A clever take off on 'Twas the Night Before Christmas, Joanna McClintick's picture book is a great way to introduce young readers to the history behind Pride month. As a city's queer community prepares for their annual Pride celebration, McClintick follows one family who, besides packing snacks and doing all the things any family does before a big outing, recount to their children why Pride exists in the first place. Covering everything from the Stonewall riots to the queer activism behind AIDS marches, 'Twas the Night Before Pride explains that Pride is not just about rainbow flags but about fighting for the right to exist as you truly are, with all the dignity that entails. 

ABC Pride
Credit: DK Children

ABC Pride by Louise Stowell and Elly Barnes

A is for acceptance in ABC Pride, which presents a wide variety of inclusive ideas in images and language that children can understand. Geared towards little ones who are still learning the alphabet, Stowell and Barnes use each letter to introduce everything from examples of diverse families to concepts about gender, pronouns, and inclusion. This joyful book teaches kids the importance of understanding and celebrating differences found throughout LGBTQ+ communities. 

Every Bird a Prince by Jenn Reese
Credit: Henry Holt and Co.

Every Bird a Prince by Jenn Reese

The rush into puberty can be a confusing time for all kids but more so for those who find they aren't fitting into society's expectations. That's how Eren Evers feels in the lyrical middle grade fantasy, Every Bird a Prince. As her friends become more interested in boys, she's content to ride her bike around the woods, both confused why she doesn't feel a crush towards anyone and insecure about feeling out of place. As Eren figures out she might be asexual with some help from her friend, Alex, the secretly gay boy she pretended to have a crush on, she stumbles into a battle between a magical kingdom of birds and the ancient enemy bent on their destruction. It's only by becoming the birds' champion that she faces her doubts and discovers the courage to claim her own identity.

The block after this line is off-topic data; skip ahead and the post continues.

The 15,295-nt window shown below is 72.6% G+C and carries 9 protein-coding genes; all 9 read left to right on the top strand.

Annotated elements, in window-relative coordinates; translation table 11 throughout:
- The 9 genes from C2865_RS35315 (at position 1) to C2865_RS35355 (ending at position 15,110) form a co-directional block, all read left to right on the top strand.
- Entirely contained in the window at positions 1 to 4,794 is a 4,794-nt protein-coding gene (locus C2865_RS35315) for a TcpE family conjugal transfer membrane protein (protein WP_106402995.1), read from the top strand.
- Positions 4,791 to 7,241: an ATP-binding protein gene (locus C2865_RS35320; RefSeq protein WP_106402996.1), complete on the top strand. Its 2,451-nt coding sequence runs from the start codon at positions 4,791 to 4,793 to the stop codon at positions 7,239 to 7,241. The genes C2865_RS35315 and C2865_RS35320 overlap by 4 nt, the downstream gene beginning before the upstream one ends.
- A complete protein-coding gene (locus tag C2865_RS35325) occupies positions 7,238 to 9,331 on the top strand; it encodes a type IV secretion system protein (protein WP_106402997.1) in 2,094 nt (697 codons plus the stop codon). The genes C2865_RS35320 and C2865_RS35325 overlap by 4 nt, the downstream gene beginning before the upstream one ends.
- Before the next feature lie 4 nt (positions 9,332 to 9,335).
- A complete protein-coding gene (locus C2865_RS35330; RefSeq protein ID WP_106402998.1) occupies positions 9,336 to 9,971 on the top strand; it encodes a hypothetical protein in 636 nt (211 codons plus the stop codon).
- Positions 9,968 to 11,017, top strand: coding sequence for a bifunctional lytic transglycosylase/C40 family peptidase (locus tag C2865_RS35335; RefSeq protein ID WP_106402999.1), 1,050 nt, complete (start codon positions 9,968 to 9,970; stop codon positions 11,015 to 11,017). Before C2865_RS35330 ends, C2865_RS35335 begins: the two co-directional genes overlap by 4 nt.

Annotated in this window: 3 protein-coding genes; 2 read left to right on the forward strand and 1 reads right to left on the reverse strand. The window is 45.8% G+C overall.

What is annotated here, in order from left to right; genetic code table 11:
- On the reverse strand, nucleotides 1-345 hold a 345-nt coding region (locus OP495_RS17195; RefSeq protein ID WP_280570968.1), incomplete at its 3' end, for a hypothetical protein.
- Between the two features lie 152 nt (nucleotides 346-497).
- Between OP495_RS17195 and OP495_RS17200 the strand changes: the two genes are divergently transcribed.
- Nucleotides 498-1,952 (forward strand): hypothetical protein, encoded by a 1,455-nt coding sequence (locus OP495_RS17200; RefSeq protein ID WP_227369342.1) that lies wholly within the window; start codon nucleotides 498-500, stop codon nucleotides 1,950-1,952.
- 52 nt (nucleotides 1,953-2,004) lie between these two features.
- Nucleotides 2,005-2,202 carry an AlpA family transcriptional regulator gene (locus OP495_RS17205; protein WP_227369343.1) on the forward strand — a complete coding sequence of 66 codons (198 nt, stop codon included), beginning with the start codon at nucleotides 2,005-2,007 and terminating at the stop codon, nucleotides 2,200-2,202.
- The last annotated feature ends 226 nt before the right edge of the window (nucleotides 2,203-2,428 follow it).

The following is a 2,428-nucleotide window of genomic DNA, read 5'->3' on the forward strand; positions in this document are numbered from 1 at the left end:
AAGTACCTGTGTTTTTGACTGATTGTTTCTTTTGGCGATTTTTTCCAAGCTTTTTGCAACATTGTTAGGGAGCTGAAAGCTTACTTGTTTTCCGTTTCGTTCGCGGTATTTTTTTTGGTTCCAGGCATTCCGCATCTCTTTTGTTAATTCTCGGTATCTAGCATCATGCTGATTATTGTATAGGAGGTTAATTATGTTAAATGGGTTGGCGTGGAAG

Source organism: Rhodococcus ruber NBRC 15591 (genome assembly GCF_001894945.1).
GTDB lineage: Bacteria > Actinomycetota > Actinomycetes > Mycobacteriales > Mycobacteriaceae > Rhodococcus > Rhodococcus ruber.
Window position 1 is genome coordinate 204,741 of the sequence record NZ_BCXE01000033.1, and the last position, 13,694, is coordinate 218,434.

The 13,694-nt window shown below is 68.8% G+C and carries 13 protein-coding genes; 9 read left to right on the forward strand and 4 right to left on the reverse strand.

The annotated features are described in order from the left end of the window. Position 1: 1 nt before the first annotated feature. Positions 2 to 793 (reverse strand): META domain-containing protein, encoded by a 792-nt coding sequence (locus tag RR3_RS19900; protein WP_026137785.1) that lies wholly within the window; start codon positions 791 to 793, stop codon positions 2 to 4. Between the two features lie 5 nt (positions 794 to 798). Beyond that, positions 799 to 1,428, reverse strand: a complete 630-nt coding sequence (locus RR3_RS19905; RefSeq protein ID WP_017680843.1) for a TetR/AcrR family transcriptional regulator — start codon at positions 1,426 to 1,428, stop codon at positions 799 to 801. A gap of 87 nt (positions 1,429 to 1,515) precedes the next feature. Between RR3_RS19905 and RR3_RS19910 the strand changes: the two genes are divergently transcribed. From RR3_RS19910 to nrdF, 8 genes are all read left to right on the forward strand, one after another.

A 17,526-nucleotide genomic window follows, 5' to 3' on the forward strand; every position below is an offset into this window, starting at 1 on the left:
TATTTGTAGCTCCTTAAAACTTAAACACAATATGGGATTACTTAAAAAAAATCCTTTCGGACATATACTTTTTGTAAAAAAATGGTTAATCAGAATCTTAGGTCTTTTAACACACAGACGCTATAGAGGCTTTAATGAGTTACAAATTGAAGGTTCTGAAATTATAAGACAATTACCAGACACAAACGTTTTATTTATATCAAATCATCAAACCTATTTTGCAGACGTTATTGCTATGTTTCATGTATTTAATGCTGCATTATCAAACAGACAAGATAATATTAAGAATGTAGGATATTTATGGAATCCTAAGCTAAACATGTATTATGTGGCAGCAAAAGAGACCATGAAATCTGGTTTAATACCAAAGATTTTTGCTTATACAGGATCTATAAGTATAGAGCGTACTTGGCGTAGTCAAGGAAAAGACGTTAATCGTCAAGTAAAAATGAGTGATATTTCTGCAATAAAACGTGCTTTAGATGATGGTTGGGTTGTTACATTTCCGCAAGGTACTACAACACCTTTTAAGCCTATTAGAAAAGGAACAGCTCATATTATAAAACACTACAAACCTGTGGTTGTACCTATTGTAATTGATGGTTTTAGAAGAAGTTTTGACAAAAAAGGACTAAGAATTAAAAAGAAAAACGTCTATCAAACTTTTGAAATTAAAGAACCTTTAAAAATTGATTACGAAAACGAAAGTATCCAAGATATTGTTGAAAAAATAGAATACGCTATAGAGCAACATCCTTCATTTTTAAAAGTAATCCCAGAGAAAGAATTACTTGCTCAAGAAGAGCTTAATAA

Small Town Pride
Credit: HarperCollins

Small Town Pride by Phil Stamper

A lot of gay teenagers face unsupportive parents when they come out but that's not exactly Jake's problem in Phil Stamper's middle grade novel Small Town Pride. After his dad hangs an enormous pride flag in front of their house in their small Ohio village, Jake worries that that his community at large won't be as supportive as his family has been of  his openly gay status. But he is not ready to accept the small-mindedness of some in the place he calls home. In trying to create a local Pride festival, he comes across the mayor's son, Brett, who is coming to terms with who he is in a far less supportive environment than Jake. Kids struggling with their own coming out process will find Jake and his story highly relatable. 

Twelfth by Janet Key
Credit: Little, Brown Books for Young Readers

Twelfth by Janet Key

The last thing Maren wants to do is attend the Charlotte Goodman theater camp during the summer but once she does, she finds herself wrapped in a mystery several decades in the making. Jumping back and forth between Maren's present-day adventures preparing to perform Shakespeare's Twelfth Night alongside her non-binary bunk mate Theo and camp namesake Charlotte's experiences as a gay woman in the 1940s, Janet Key offers up a twisty plot that will keep kids reading while introducing them to some strong LGBTQ+ characters in the process. 

Related content:

Comments have been disabled on this post